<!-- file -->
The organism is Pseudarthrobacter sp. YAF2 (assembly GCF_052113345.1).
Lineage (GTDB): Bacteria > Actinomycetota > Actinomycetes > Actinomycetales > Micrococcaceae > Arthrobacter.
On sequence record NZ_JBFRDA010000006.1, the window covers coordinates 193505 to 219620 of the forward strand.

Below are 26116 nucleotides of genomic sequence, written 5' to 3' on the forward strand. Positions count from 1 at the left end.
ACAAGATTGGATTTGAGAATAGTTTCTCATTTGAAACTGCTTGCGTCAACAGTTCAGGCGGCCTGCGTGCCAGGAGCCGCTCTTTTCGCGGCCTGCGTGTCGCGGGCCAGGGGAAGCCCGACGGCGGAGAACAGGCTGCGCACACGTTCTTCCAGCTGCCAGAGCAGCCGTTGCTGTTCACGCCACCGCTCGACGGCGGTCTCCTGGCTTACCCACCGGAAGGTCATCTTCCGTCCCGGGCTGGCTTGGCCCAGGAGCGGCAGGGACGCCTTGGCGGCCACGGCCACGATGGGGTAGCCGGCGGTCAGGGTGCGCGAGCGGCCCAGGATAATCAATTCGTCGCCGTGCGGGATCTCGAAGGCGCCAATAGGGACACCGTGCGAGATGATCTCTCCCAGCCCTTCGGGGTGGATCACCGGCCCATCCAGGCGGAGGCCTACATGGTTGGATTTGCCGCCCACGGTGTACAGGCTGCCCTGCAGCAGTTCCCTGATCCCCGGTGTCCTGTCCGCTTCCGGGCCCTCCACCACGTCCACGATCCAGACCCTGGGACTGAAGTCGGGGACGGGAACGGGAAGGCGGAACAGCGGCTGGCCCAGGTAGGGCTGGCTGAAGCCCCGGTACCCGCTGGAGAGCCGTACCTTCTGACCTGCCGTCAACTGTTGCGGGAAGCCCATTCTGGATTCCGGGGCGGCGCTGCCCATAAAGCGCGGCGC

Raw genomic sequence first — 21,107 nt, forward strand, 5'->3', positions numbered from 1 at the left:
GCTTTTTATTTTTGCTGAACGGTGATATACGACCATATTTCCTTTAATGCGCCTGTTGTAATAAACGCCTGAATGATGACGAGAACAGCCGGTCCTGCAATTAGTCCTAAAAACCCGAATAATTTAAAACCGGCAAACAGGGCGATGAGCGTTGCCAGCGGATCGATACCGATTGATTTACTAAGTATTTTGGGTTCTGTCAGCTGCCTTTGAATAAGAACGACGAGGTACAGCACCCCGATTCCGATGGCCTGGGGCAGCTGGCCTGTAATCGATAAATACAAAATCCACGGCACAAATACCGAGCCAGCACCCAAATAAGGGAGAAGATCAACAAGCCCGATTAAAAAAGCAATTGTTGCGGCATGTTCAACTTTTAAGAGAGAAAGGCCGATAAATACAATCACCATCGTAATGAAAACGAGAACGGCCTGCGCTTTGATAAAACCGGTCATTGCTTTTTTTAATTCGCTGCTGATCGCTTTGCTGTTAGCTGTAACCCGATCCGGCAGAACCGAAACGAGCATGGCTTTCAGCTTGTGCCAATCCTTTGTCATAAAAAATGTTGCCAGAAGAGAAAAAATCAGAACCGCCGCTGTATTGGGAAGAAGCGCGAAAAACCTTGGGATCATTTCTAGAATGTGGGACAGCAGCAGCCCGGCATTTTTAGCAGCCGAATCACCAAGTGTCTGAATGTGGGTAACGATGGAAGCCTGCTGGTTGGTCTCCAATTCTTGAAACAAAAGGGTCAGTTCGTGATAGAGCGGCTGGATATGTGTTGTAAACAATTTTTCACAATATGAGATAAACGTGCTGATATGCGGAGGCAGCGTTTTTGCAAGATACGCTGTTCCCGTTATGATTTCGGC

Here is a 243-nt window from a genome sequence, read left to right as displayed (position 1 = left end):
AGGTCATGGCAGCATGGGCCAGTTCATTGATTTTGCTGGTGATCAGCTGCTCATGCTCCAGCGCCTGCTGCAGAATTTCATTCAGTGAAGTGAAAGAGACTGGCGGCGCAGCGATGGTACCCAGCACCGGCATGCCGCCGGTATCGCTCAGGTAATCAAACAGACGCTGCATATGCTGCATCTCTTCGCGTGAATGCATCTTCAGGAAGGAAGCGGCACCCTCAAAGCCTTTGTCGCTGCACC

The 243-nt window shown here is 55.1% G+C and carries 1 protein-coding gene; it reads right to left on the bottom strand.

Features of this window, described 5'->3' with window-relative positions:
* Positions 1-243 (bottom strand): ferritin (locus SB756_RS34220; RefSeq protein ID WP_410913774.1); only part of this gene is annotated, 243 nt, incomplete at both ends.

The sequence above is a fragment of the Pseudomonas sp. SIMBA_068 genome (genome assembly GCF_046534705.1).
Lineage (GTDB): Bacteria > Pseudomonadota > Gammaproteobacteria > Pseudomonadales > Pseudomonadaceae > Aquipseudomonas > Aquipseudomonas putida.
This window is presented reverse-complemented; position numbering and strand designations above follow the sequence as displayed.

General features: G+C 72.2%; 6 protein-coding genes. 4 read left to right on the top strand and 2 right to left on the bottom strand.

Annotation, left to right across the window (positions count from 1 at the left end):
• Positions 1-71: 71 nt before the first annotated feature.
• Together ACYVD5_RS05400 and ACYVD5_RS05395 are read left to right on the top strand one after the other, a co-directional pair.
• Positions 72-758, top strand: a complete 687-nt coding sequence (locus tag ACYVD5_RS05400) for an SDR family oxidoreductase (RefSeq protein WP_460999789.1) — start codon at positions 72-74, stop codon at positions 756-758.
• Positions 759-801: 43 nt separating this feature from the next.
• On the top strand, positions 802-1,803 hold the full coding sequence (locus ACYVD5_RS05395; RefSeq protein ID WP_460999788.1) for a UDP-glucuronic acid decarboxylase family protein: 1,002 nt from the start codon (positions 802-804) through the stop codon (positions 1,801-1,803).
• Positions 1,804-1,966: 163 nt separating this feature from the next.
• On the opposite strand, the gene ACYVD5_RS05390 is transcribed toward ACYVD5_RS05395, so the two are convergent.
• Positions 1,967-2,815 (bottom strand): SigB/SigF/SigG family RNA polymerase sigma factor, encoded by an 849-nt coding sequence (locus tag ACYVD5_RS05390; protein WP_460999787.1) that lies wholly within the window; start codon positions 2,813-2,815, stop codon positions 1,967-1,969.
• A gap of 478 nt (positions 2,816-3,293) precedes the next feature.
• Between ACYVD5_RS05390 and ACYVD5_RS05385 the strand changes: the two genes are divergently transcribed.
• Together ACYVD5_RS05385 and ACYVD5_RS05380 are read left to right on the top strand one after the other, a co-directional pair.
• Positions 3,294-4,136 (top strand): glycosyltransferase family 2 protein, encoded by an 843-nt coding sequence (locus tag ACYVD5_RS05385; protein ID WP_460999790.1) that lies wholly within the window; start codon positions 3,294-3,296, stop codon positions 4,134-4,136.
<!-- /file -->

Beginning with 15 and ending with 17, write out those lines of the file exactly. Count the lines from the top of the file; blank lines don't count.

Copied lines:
This window is presented reverse-complemented; position numbering and strand designations above follow the sequence as displayed.

General features: G+C 72.2%; 6 protein-coding genes. 4 read left to right on the top strand and 2 right to left on the bottom strand.

Annotation, left to right across the window (positions count from 1 at the left end):